THE PRETENDERS Learning to Crawl

Sire 92 39801 (1983)

Though it was only their third full-length album, by the time Learning to Crawl was released in 1983 it felt like the Pretenders had been around a lot longer than they actually had. Since the release of their critically-acclaimed first album in 1980, the band had suffered numerous hardships, including a poorly-received second album, a career-threatening injury for drummer Martin Chambers, and the deaths of two founding members. Amazingly, the group not only survived, but managed to put out one of the best albums of their career, and one of the most poignant and heartfelt rock albums ever.

"Middle of the Road" sets the tone for the rest of the album; it's a rollicking paean to aging and normalcy, with head Pretender Chrissie Hynde both celebrating and railing against her newfound domesticity ("I'm not the cat I used to be/I got a kid, I'm thirty-three"). "Back on the Chain Gang" and "Time the Avenger" develop this theme further with their tales of past lovers and lost youth ("Thought that time was on your side/Now it's time the avenger"). The beautiful "Show Me" is a love song to love itself and features dreamy ascending guitar patterns courtesy of Hynde and guitarist Robbie McIntosh. Finally, "2000 Miles" might be the best modern Christmas song ever written (it came on the radio last December 25 as I was pulling into my parents' driveway. Yeah, it brought a tear to my eye... so what? Okay, maybe a couple of tears... )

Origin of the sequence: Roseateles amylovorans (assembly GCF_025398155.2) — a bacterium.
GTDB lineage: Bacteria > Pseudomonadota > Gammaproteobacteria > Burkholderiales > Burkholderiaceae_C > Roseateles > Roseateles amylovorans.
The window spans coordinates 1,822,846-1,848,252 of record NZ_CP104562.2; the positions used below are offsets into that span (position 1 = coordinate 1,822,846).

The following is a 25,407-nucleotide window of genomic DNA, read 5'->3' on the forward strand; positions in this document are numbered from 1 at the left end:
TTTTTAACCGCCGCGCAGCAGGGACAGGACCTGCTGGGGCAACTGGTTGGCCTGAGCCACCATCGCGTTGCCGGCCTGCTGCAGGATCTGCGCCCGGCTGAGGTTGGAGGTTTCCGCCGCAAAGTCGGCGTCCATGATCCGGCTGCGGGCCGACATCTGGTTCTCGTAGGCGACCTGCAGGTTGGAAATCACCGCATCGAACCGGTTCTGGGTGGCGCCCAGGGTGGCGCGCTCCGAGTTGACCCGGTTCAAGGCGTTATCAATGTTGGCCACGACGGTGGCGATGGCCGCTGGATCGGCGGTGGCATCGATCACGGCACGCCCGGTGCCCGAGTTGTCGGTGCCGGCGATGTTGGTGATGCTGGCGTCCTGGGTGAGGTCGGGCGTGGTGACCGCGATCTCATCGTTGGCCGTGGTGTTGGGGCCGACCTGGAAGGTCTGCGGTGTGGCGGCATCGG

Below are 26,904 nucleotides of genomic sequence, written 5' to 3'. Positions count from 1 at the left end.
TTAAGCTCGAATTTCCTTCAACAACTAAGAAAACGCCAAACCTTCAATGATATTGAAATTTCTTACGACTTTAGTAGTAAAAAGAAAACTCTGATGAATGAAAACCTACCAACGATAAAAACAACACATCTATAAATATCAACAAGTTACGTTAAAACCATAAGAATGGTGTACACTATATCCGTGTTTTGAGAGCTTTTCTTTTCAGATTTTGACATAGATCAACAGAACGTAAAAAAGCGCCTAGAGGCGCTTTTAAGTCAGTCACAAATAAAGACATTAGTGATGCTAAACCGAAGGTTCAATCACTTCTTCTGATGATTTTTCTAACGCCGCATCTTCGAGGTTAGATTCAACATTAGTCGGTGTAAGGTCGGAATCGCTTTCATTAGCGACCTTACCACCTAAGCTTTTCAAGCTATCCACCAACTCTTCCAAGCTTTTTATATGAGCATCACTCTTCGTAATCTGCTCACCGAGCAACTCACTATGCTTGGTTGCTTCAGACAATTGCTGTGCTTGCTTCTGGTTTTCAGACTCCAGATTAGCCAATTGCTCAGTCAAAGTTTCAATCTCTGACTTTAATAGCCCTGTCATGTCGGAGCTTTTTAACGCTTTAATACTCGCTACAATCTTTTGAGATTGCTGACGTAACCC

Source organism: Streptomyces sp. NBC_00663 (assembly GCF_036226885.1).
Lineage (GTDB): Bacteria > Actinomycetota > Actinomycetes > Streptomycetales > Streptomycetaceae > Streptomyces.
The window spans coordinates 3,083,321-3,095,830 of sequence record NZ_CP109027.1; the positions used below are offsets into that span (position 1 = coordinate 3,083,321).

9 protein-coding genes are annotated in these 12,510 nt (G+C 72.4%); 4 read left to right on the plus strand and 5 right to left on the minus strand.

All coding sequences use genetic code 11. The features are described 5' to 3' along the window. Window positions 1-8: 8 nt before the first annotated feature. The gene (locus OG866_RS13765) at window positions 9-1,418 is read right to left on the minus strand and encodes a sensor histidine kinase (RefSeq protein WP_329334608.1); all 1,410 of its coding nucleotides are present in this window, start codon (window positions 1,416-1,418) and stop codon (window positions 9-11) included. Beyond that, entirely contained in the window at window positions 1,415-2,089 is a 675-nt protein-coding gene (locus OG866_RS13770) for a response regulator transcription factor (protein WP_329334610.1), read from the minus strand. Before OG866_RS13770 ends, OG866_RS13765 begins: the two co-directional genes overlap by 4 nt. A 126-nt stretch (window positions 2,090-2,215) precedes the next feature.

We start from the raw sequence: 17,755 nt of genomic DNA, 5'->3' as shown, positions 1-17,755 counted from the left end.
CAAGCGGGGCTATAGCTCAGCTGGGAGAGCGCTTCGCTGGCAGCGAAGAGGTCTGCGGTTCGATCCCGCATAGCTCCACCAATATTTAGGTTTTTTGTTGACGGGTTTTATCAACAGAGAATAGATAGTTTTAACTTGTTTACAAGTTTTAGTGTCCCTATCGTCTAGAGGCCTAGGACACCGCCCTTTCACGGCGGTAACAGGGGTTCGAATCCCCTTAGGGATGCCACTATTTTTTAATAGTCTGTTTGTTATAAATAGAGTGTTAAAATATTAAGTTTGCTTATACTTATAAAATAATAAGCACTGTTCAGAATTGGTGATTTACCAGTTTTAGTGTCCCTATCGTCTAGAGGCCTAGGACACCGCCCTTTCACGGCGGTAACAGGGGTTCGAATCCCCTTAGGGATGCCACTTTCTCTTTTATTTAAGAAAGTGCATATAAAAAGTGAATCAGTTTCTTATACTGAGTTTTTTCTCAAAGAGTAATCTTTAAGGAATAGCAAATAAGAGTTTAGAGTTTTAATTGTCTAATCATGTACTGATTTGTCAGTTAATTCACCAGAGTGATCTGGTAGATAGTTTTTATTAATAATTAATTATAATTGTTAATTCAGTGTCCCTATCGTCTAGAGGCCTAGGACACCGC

I bought this album when it came out (I was 14) and it keeps getting better and more resonant with each passing year. In the end, Learning to Crawl proves that growing up doesn't necessarily equal growing old, and becoming maturer and wiser doesn't always equal getting boring.

Tuesday, June 13, 2006

MEKONS Retreat from Memphis

Quarterstick QS26 (1994)